BlendBoneMatrices is primarily back-end bound (at 48.1% of pipeline slots), which basically means the CPU is getting and reading instructions faster than it can actually process them, either due to not being able to fetch the appropriate data fast enough (memory bound) or not being able to do the computations fast enough (core bound). This function is pretty evenly split between the two causes, at 21.4% memory bound and 26.7% core bound.

    VTune has identified the primary hotspots as lines 223 and 221, which are fairly similar. Both of these lines are roughly the same form, calling boneMatrix.Blend and boneMatrix.AddBlend. These basically just boil down to matrix math done with a CMatrix3D class that looks very strange to me. There are two equally plausible possibilities here:

    • The person who designed this class is a wizard and knew exactly what they were doing, and this looks strange because I don't understand its brilliance, or
    • This method of laying out your matrix data is as weird as it looks, and overhauling this structure will bring performance improvements.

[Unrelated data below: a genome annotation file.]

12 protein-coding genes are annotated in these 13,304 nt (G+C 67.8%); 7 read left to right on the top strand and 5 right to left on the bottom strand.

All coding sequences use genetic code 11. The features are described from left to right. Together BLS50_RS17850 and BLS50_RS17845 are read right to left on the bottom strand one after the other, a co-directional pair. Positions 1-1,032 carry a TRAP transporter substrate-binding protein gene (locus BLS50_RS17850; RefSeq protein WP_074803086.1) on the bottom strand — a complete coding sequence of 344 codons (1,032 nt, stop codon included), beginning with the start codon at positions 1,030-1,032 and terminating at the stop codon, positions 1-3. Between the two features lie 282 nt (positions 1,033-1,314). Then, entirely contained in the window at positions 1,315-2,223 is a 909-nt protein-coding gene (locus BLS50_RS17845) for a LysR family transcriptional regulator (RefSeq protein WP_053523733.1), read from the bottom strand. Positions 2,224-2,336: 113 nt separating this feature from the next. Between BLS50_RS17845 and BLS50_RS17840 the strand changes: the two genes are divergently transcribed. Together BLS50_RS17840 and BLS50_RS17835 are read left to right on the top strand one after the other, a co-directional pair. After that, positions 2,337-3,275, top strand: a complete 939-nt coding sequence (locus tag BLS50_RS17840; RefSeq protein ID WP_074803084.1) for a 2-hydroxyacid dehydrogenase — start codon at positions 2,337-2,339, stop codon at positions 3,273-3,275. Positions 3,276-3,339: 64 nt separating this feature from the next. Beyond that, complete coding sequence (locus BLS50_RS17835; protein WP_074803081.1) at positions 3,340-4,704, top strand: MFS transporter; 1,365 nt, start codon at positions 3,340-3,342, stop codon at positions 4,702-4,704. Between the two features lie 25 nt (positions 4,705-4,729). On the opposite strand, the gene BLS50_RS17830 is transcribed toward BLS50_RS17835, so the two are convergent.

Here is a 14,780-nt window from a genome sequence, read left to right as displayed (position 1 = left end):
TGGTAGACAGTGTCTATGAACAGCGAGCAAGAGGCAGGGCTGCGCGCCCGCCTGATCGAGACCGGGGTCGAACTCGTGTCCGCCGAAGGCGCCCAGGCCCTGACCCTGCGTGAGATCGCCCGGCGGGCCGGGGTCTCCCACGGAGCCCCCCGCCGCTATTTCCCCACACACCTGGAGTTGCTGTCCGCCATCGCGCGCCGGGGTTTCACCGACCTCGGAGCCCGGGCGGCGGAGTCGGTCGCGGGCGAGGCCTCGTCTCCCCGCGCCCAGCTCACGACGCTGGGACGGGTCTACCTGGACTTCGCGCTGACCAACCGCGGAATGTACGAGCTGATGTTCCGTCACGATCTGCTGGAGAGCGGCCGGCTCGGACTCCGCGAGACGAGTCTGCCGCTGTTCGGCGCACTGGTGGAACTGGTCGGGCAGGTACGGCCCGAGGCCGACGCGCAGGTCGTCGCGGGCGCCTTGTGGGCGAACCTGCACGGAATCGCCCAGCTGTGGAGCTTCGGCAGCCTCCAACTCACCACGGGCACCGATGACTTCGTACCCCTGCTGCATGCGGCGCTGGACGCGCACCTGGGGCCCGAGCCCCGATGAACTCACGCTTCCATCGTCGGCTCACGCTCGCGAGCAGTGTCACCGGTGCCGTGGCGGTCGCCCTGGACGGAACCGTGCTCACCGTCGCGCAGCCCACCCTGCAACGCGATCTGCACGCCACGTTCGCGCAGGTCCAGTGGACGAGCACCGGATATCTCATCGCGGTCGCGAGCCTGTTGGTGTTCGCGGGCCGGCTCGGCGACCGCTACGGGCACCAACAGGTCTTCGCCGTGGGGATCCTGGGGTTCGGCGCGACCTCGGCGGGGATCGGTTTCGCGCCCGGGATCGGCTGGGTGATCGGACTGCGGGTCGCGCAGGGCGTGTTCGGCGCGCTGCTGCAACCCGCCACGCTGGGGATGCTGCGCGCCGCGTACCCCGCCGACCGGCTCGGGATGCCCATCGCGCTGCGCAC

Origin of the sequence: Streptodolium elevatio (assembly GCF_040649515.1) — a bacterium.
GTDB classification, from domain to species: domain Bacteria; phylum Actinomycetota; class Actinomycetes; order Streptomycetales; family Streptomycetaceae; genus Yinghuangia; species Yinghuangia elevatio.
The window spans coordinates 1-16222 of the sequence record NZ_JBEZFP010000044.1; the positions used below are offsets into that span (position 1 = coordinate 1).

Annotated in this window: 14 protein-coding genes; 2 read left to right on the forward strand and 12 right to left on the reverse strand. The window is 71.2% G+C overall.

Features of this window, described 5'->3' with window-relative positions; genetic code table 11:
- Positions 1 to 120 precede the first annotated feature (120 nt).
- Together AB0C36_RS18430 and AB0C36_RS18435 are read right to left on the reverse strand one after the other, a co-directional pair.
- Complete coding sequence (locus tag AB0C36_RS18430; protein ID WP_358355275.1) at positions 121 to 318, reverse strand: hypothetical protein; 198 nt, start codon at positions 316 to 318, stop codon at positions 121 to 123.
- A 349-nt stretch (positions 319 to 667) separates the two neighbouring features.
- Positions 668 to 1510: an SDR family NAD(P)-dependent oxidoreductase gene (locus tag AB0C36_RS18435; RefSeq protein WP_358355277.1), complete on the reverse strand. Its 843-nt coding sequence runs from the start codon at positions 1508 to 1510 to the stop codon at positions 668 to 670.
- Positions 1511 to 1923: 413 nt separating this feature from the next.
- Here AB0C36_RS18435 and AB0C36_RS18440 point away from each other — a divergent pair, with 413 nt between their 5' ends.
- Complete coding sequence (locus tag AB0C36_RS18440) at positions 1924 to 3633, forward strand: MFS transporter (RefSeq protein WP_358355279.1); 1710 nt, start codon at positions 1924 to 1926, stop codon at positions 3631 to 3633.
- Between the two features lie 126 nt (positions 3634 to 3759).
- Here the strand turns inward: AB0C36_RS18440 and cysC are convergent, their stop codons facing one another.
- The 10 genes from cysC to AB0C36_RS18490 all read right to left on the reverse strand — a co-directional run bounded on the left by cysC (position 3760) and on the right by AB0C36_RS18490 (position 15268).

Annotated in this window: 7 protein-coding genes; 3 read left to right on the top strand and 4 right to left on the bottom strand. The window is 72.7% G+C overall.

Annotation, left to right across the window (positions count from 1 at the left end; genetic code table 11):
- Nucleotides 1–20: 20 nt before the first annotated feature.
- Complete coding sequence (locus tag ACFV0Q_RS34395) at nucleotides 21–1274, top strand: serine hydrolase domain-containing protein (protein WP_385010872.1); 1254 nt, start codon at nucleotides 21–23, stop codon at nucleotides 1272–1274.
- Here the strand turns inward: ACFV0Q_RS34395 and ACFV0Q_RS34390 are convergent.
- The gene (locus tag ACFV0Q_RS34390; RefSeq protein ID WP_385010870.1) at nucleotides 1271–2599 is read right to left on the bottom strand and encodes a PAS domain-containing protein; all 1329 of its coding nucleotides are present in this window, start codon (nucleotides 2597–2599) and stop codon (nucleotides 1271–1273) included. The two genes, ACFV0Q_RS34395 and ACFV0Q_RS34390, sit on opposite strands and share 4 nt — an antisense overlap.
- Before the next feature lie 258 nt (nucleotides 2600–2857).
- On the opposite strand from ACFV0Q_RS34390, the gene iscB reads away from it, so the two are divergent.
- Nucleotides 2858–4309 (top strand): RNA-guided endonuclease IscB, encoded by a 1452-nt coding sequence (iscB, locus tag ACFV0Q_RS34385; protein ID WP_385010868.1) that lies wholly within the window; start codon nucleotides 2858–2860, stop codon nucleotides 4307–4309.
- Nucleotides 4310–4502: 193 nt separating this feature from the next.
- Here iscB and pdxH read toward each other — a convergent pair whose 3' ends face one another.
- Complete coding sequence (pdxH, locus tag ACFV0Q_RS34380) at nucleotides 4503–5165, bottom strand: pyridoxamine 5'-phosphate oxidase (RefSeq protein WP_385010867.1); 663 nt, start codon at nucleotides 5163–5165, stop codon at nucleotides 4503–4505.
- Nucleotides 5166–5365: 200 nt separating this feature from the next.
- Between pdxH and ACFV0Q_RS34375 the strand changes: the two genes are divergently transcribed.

I'm honestly a bit afraid to touch it because in either case, this is a fundamental and low-level structure and tampering with it may break everything.

    I do know that Intel has a hyper-optimized math library that does some matrix magic but I don't know whether MKL could (or philosophically would) be used in your open source game. I will have to look into this.


    Render assessment:

    Render is more complicated. It's overwhelmingly back-end bound (89.8% of pipeline slots) and almost all of this is memory bound (81.4%). Digging deeper into the numbers it's 74.6% DRAM bound, which essentially means that it's slowed down mainly by missing the last level cache quite often. Even more abstractly, it's not accessing data in an efficient way. 

    It's a fairly long function and it had several hotspots in it.

    Hotspot #1, line 446

    			const CShaderConditionalDefines& condefs = model->GetMaterial().GetConditionalDefines();
    			for (size_t j = 0; j < condefs.GetSize(); ++j) // This one is line 446
    				const CShaderConditionalDefines::CondDefine& item = condefs.GetItem(j);
    				int type = item.m_CondType;
    				switch (type)
    					case DCOND_DISTANCE:
    						CVector3D modelpos = model->GetTransform().GetTranslation();
    						float dist = worldToCam.Transform(modelpos).Z;
    						float dmin = item.m_CondArgs[0];